Industry, Architecture and Engineering: American Ingenuity 1750-1950

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Industry, Architecture and Engineering: American Ingenuity 1750-1950

Author: Louis Bergeron
Publisher: Harry N. Abrams
Copyright: 2000
Pages: 290
Cover Price: $ 65.00

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Hoover Dam, the Erie Canal, the steel mills of Pittsburgh -- America's contributions to industry and technology are among our finest achievements. This book, the only comprehensive illustrated history of American industrial architecture and civil engineering from the 18th to 20th centuries, is an invaluable record of a key aspect of our heritage -- and a proud testament to American ingenuity.

The lively, informative text is illustrated with compelling photographs, both historic and contemporary, most from the impressive collection of the Historic American Engineering Record (HAER) of the National Park Service. Among the sites featured are the early factories and textile mills of Paterson, New Jersey, and Lowell, Massachusetts, where the American Industrial Revolution began; the innovative River Rouge automobile plant in Dearborn, Michigan; the Sloss Iron Furnaces of Birmingham, Alabama, center of the cast-iron industry; and all types of bridges, from covered wooden structures to the great Golden Gate Bridge in San Francisco.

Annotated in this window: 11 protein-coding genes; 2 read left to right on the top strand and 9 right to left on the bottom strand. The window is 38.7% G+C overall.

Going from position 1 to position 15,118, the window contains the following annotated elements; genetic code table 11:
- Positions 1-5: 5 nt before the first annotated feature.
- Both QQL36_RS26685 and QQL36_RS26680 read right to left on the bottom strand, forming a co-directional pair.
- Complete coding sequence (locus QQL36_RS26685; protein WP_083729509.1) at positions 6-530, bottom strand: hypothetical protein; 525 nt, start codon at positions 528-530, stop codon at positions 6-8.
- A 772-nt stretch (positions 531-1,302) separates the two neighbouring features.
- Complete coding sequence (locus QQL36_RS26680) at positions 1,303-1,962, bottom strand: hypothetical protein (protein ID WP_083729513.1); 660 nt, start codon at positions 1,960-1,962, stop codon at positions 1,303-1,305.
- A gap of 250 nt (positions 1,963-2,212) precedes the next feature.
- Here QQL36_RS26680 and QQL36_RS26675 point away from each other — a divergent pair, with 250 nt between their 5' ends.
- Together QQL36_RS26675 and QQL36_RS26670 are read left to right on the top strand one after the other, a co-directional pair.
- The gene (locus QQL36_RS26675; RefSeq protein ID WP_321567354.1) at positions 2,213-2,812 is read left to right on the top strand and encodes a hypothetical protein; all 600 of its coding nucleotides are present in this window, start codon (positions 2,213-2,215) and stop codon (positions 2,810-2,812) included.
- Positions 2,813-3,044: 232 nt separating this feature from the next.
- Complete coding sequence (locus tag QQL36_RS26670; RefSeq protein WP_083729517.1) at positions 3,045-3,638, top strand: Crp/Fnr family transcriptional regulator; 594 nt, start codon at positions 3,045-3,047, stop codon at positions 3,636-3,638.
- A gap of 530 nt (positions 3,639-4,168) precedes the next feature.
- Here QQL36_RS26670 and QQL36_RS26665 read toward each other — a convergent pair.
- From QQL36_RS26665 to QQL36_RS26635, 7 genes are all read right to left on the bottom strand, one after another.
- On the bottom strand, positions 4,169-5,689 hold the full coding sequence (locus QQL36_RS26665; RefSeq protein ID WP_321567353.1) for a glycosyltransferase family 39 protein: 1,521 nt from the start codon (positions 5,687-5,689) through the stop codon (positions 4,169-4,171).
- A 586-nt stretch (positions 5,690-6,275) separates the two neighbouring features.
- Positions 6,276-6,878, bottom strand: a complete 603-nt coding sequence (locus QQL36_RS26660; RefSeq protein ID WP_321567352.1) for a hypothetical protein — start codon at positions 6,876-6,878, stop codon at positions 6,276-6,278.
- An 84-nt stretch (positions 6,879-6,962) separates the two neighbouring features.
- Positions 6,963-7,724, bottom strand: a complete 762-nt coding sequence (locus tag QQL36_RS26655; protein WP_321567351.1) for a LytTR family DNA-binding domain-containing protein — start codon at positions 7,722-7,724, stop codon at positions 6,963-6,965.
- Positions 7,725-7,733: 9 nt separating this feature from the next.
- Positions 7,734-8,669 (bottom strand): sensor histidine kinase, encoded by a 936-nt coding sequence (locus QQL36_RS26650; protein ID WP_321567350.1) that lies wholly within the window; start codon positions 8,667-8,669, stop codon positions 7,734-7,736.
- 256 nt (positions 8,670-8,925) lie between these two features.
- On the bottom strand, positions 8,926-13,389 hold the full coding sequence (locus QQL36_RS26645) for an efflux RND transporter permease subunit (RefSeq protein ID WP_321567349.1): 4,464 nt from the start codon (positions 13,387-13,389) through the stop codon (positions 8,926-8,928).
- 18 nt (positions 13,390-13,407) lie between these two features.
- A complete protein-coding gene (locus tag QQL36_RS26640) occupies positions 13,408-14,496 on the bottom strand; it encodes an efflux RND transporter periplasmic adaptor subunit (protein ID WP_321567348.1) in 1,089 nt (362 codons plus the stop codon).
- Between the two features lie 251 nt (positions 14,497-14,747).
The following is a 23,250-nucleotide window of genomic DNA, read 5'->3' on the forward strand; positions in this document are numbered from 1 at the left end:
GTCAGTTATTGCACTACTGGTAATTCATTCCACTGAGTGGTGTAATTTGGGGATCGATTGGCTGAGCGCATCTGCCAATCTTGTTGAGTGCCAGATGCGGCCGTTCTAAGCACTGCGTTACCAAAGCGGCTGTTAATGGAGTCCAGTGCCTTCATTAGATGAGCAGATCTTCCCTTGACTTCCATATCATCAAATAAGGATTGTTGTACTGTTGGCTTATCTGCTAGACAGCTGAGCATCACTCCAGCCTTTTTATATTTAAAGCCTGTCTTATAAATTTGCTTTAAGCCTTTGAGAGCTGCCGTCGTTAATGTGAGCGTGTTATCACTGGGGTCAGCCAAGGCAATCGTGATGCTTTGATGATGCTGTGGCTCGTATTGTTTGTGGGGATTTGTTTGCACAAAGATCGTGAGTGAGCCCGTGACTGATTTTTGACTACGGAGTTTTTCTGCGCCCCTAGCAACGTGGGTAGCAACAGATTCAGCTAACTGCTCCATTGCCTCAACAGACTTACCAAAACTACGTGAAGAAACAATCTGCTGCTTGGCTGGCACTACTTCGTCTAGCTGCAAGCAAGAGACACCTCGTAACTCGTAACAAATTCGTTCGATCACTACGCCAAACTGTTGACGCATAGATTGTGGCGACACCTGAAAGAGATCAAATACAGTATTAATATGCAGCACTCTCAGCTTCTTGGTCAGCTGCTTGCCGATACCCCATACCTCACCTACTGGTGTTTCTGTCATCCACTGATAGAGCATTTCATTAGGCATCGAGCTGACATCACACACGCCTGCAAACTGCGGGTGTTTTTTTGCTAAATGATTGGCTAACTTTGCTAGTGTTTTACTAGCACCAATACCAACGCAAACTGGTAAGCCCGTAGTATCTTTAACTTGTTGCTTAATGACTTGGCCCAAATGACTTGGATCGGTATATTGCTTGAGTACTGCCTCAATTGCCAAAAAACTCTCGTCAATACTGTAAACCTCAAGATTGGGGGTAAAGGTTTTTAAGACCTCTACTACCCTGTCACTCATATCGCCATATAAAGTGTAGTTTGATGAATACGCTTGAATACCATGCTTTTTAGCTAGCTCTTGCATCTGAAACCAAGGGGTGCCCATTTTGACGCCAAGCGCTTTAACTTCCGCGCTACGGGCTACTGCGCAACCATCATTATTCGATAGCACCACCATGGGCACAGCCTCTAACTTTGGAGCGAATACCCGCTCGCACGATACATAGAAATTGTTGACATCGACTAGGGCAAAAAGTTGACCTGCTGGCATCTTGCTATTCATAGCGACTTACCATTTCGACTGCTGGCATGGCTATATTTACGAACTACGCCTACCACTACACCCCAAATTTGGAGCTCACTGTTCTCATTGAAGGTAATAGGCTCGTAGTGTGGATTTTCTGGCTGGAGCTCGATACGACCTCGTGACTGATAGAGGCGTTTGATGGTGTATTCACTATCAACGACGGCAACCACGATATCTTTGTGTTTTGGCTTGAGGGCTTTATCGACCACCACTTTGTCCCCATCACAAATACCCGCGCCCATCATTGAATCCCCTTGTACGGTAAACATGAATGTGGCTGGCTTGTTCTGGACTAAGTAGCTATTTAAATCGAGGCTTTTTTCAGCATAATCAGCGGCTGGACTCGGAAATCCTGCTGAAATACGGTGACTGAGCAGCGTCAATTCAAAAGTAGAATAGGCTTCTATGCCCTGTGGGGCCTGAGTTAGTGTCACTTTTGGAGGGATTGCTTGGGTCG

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Background Information

The Erie Canal crossed upstate New York and connected the Hudson River with the waters of the Great Lakes, making New York City the most important port in America. The First Industrial Revolution introduced the use of power, from falling water and steam, as the motive force behind large-scale machinery in factories. The Ford Motor Company was founded by Henry Ford in 1903 and was the largest manufacturer of automobiles in the country until overtaken by General Motors in the 1920s. Birmingham, Alabama, prospered after the Civil War as a center for steel production.